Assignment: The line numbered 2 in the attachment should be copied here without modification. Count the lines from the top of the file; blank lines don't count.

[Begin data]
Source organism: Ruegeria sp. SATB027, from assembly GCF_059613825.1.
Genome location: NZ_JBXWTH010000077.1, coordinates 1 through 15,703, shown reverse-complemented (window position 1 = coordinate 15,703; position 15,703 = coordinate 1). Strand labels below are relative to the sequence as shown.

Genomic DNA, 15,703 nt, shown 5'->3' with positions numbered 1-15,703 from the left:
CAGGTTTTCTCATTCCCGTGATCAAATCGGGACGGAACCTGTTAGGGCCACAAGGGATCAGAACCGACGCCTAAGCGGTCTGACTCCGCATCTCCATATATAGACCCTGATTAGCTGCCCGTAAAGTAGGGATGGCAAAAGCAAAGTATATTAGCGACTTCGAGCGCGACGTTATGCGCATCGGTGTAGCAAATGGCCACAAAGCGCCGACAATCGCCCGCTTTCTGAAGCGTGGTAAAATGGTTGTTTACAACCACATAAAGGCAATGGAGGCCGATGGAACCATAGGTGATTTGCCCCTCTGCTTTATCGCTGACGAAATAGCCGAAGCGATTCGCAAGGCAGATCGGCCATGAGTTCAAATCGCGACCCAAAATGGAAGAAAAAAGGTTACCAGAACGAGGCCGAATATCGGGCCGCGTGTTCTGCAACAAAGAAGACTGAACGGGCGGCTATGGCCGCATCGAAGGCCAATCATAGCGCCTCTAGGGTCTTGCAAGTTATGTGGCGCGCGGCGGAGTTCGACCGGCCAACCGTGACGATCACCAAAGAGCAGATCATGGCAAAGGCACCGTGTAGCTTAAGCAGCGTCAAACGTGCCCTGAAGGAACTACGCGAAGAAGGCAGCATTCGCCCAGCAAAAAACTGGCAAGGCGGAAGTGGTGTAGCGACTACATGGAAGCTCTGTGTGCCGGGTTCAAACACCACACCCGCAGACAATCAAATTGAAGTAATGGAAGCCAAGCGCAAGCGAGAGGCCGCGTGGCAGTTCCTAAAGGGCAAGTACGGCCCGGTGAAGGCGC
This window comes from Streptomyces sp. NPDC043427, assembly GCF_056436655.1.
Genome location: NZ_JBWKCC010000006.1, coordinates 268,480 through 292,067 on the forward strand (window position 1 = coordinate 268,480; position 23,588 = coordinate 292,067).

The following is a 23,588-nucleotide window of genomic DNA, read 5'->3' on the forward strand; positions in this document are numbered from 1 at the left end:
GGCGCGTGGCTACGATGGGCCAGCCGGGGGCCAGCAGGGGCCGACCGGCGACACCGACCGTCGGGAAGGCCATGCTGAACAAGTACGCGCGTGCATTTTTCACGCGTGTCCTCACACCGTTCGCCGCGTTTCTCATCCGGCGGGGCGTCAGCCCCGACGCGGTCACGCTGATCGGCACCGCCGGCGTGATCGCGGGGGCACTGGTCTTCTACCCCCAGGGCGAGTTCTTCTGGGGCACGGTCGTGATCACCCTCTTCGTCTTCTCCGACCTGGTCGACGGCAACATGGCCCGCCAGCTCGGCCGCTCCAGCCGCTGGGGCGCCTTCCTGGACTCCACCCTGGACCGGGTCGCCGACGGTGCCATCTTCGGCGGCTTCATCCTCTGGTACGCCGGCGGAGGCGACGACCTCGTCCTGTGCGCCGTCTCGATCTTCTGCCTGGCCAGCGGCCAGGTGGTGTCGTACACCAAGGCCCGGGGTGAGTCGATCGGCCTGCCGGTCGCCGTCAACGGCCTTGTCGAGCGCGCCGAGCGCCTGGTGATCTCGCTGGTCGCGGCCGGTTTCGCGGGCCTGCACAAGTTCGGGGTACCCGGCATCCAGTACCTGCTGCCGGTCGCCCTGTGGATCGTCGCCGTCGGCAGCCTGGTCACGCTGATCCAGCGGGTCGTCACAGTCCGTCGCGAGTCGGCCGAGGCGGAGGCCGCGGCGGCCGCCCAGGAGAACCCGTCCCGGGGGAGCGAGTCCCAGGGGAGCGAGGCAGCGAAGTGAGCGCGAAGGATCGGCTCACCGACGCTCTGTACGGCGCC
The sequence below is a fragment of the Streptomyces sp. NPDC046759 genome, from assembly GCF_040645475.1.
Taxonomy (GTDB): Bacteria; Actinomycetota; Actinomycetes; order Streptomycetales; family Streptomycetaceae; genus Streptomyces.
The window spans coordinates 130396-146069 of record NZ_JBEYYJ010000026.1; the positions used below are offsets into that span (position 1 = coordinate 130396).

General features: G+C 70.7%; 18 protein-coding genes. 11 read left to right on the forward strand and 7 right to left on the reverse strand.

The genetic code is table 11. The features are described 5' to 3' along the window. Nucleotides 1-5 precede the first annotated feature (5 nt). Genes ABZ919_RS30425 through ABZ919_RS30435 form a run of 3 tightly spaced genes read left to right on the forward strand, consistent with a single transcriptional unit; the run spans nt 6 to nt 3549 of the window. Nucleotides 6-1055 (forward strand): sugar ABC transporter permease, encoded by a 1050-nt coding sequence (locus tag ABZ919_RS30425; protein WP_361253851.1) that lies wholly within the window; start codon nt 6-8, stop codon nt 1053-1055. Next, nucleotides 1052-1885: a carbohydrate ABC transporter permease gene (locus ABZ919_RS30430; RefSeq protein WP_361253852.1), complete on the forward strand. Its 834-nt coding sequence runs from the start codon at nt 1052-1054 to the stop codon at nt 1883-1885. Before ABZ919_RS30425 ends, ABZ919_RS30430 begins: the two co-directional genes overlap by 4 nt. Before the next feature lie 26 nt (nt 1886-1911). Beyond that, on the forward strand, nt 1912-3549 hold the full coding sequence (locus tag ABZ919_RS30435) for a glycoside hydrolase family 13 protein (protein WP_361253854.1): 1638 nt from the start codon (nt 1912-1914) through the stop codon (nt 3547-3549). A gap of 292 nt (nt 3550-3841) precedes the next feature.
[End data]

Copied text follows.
Genome location: NZ_JBXWTH010000077.1, coordinates 1 through 15,703, shown reverse-complemented (window position 1 = coordinate 15,703; position 15,703 = coordinate 1). Strand labels below are relative to the sequence as shown.